When I saw those lines, I thought it was still far off. He was 85, and his older brother just made the turn at 90. E.K. Clark had scorned death by planting himself at the departure lounge. The sap of both brothers was still alive. He had time yet. But he had begun to complain of old age, and he did not seem interested in anything. When the Covid lockdown came, it caught him in Apapa. He told me he wanted to go to his village in Kiagbodo. He was tied down at home. He sounded claustrophobic. There was an almost child-like lament to the captivity. He said his wife had told him he had not walked out of the door into the yard in many weeks. He was like the sedentary bird in the poem Streamside Exchange. “River bird, river bird, sitting all day long…” It was as though he was reliving the story of the bird he wrote decades ago. He was a sort of casualty of his muse.
I had another unfinished business. I wanted to interview him. I wanted his voice for the ages on my television show. He kept putting it off, sometimes telling me he had said everything. I recalled the words of U.S President Richard Nixon on Watergate, when he said he was not ready to relive the past. “Remember Lots wife,” said Nixon, “never turn back.” Clark was looking forward, to the place of the mascot of old masters.
I wanted him to talk on his plays. I wanted him to speak about the play, The Raft, a wrought affair of a picaresque disaster. What did the four characters represent, the four big tribes of Nigeria, including his Izon? He had said it was just about life. Who were the two who seemed to survive? Did they survive having ploughed into the fog? Was it a prediction of the Nigeria to come? He wrote it in the heady days of the young nation? Was it about our civil war, the throes of ethnic division, the fragility of our union, the journey of a nation adrift?
Drama critics have argued that The Raft could not be staged because of the narratives of storms and raft and ship, etc. That was then. But technology has vindicated the play. If it predicted the country, he also predicted its stage-ability. In today’s stagecraft, nothing can escape the technology. Karl Popper said we cannot predict the future because we cannot predict technology. His critics saw fog when Clark saw a lively stage. The raft has triumphed today.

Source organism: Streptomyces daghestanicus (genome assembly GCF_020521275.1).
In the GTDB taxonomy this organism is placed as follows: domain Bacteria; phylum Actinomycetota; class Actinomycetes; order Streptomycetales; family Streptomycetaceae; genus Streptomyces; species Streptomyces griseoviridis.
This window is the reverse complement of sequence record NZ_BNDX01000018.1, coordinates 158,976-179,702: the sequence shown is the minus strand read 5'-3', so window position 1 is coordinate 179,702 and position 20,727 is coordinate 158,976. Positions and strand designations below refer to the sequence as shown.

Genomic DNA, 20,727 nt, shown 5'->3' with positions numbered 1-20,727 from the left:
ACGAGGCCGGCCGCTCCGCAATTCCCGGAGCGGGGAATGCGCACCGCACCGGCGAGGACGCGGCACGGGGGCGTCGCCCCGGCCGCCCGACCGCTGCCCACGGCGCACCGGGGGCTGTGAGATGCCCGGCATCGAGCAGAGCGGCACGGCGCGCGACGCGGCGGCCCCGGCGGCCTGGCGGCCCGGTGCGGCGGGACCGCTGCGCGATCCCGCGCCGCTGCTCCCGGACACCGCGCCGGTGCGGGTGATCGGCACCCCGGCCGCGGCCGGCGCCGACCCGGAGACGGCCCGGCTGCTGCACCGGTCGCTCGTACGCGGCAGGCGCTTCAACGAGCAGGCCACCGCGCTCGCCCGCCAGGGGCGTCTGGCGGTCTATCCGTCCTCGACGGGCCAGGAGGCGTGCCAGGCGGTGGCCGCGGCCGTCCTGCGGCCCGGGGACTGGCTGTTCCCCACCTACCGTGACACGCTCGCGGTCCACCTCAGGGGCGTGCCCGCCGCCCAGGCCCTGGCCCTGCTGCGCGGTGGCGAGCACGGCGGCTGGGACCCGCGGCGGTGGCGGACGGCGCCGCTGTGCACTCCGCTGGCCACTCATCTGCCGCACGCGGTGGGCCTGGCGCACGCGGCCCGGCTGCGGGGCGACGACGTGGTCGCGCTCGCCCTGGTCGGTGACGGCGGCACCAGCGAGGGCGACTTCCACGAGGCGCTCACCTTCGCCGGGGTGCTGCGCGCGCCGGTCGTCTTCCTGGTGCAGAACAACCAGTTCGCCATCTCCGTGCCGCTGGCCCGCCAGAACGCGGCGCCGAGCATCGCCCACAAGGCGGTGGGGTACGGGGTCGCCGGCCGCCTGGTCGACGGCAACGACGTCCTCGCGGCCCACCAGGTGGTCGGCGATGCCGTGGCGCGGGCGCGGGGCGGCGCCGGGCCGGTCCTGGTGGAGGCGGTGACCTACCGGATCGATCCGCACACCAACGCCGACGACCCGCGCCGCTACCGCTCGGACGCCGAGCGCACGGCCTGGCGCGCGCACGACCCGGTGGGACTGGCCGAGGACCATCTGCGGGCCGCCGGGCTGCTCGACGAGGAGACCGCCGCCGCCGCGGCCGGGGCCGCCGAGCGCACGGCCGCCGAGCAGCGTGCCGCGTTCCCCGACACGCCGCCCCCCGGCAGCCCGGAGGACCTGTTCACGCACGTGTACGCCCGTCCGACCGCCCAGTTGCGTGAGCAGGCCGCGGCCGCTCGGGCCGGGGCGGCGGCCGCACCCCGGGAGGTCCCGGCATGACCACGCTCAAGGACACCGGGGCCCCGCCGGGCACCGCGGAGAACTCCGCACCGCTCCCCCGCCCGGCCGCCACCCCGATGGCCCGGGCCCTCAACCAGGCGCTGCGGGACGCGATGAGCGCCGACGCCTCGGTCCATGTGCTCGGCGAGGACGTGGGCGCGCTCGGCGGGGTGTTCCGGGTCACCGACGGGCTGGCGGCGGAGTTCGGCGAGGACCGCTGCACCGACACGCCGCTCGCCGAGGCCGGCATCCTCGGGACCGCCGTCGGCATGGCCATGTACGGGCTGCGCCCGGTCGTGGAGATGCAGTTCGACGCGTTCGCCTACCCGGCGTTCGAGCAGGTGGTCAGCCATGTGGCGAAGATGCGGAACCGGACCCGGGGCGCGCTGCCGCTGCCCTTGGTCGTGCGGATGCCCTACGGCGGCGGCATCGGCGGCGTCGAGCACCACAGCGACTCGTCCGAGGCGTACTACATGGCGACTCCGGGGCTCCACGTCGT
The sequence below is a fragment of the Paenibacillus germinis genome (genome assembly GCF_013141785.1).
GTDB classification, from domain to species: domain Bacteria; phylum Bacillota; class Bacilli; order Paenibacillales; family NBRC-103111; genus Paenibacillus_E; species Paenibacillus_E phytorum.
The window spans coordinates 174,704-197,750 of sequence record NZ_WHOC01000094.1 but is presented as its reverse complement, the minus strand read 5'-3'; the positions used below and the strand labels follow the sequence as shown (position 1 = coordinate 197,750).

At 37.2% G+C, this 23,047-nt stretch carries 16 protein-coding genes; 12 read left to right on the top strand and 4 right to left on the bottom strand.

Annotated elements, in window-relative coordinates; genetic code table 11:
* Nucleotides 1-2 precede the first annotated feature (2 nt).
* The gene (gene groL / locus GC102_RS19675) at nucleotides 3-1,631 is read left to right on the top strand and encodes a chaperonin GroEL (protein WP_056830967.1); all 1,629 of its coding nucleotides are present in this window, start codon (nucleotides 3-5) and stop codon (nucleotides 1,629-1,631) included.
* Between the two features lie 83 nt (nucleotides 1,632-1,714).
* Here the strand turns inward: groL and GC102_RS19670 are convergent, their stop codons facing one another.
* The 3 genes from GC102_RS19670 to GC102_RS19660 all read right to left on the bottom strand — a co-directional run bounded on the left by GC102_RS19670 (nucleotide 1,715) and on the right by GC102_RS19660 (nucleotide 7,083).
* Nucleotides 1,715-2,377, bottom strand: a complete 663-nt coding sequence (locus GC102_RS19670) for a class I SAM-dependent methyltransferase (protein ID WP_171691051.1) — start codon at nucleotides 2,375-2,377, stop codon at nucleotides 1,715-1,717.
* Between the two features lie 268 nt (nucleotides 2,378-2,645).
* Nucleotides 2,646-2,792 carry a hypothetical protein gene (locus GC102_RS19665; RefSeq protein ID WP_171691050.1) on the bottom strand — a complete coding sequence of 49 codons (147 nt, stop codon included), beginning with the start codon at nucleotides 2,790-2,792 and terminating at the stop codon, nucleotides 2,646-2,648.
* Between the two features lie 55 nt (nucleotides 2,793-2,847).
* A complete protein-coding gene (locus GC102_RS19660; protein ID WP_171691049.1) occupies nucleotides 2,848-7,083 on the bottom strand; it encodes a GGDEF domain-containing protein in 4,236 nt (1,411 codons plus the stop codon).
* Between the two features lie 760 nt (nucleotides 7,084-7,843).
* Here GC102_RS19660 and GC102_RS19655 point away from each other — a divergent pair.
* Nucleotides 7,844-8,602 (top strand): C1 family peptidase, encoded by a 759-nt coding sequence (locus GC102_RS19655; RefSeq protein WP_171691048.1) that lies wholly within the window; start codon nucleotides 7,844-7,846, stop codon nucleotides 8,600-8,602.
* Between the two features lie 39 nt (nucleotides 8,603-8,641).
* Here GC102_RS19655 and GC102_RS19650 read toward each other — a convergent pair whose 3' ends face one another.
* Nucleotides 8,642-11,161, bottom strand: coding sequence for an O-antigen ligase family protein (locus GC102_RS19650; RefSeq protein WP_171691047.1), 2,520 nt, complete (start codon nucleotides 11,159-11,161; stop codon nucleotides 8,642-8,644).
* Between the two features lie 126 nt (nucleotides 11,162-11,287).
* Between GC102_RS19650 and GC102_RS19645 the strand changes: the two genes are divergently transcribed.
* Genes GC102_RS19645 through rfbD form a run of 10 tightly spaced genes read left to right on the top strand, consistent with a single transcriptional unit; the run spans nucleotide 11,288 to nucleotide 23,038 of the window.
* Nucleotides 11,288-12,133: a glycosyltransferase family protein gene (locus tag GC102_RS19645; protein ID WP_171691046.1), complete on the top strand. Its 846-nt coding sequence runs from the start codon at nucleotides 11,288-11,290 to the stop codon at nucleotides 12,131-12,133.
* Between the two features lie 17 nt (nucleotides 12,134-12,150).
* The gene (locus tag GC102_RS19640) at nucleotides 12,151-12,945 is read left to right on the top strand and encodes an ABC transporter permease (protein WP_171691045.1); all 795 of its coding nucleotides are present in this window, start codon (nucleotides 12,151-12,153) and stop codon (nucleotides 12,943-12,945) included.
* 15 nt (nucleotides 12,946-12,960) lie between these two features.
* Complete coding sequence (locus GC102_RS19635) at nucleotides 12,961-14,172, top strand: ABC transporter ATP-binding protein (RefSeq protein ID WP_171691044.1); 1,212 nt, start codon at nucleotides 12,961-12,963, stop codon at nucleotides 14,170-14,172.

Let us not forget the play, The song of the Goat, a tragedy about filial betrayal and remorse. Tapping from Old Testament and Greek tragedies, Clark wove a story of impotence and failure of virility, a projection of a nation where ritual and bloodhounds of ego fail.
I have wanted to find out why Clark, a preeminent poet, did not catch the attention in the world he deserves. I saw some of the poems of Louise Gluck, the American who just won the Nobel Prize, and her lines might have been written by Clark, their spare elegance and imaginative omission. Maybe he was just not lucky. He was never marketed well outside, like Soyinka and Achebe, or Chimamanda today. He probably never needed it. He was such a contended man. He once told me poems are not popular but poets have small but special audiences.
In his last collection, More Remains, was his last latchkey to memory. He ends it fittingly with the poem, Hope Alive, a sort of sad cheer runs through it. It is on that note a see him as coming alive often like Abiku. He will look less than the Abiku he wrote but the defiant one of Soyinka. He would play warrior in the words of Senghor paen to his ancestors in In Memoriam. He wrote of “O dead, who have always refused to die.”
As we read and stage him, he will remain before our eyes. It is not his remains we shall contemplate because he remains.